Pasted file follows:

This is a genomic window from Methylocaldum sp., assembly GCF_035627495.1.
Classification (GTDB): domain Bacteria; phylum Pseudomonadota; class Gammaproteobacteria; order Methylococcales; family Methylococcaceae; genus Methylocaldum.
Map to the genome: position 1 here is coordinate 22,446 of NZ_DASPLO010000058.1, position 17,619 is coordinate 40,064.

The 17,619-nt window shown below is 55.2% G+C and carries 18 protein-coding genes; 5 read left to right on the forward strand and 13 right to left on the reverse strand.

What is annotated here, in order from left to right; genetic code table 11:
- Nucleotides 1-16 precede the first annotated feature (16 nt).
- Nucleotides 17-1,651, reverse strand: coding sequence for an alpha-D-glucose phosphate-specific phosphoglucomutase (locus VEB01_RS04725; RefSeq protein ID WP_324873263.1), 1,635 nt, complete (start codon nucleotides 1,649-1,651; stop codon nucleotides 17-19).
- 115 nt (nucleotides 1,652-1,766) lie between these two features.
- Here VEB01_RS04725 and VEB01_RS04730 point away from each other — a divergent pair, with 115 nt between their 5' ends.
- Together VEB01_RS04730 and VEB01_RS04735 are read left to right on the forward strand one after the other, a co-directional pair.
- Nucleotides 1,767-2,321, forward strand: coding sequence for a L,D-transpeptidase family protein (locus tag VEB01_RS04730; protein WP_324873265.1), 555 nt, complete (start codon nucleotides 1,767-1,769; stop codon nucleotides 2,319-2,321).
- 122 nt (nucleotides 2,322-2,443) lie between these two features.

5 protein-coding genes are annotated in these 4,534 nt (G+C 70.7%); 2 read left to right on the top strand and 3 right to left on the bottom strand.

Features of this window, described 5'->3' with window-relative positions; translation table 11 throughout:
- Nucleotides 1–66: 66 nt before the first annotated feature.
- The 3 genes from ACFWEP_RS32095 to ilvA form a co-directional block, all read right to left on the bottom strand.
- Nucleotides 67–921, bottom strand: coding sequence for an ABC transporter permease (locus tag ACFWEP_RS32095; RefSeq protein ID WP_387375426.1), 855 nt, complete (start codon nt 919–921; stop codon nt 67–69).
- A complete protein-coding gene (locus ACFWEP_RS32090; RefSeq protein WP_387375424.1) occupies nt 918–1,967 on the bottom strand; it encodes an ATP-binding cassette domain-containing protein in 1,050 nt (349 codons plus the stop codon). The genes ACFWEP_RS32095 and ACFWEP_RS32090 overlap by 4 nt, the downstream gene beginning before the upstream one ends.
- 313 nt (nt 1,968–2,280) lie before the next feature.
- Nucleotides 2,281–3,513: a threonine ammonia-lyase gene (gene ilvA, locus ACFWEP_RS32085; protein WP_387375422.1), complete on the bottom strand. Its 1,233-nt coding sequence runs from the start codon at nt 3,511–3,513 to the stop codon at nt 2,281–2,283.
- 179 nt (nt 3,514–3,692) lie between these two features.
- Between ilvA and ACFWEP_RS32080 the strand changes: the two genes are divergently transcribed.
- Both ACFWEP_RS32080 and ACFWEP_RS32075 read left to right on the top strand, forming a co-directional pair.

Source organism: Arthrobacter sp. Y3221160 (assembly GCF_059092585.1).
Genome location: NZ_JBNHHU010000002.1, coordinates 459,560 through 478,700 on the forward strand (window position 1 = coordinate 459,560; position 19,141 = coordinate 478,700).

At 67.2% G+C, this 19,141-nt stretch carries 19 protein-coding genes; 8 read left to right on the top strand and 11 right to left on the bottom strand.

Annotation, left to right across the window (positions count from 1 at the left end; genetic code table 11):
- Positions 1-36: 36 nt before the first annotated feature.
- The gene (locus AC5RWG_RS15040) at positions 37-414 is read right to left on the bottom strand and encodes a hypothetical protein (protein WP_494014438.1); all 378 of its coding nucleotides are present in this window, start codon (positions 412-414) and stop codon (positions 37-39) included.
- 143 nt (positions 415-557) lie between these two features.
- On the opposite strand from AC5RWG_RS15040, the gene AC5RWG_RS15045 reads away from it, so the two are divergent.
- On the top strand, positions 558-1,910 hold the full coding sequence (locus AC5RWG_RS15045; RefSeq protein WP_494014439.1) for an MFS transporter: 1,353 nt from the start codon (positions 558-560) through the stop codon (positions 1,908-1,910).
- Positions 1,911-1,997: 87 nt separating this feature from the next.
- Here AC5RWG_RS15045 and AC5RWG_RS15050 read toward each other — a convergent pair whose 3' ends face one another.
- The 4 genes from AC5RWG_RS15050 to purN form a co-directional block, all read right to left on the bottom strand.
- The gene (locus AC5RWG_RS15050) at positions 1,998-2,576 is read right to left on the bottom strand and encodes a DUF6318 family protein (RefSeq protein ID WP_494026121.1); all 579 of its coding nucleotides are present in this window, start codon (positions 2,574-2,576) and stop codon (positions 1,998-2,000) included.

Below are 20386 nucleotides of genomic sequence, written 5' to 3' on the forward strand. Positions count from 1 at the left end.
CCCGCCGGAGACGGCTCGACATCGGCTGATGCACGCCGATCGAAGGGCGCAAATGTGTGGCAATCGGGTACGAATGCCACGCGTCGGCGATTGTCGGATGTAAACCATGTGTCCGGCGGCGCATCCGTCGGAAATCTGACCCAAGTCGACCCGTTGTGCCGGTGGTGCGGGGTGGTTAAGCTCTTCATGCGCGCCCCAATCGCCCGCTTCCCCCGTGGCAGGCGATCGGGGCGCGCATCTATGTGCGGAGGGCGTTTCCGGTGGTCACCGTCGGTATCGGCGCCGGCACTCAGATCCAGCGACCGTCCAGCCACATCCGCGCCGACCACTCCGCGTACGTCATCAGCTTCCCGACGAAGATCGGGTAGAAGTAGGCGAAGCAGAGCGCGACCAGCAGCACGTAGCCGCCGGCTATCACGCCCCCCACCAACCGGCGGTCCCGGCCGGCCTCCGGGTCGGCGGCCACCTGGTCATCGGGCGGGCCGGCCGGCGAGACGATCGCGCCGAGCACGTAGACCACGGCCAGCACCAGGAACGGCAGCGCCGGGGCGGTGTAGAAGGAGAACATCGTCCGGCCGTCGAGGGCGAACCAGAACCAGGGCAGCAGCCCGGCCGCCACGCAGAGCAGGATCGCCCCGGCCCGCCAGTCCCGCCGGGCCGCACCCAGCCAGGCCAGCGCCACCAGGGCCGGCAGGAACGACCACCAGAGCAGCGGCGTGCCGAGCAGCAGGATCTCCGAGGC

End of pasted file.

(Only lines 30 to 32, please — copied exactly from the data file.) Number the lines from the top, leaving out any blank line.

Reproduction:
- 143 nt (positions 415-557) lie between these two features.
- On the opposite strand from AC5RWG_RS15040, the gene AC5RWG_RS15045 reads away from it, so the two are divergent.
- On the top strand, positions 558-1,910 hold the full coding sequence (locus AC5RWG_RS15045; RefSeq protein WP_494014439.1) for an MFS transporter: 1,353 nt from the start codon (positions 558-560) through the stop codon (positions 1,908-1,910).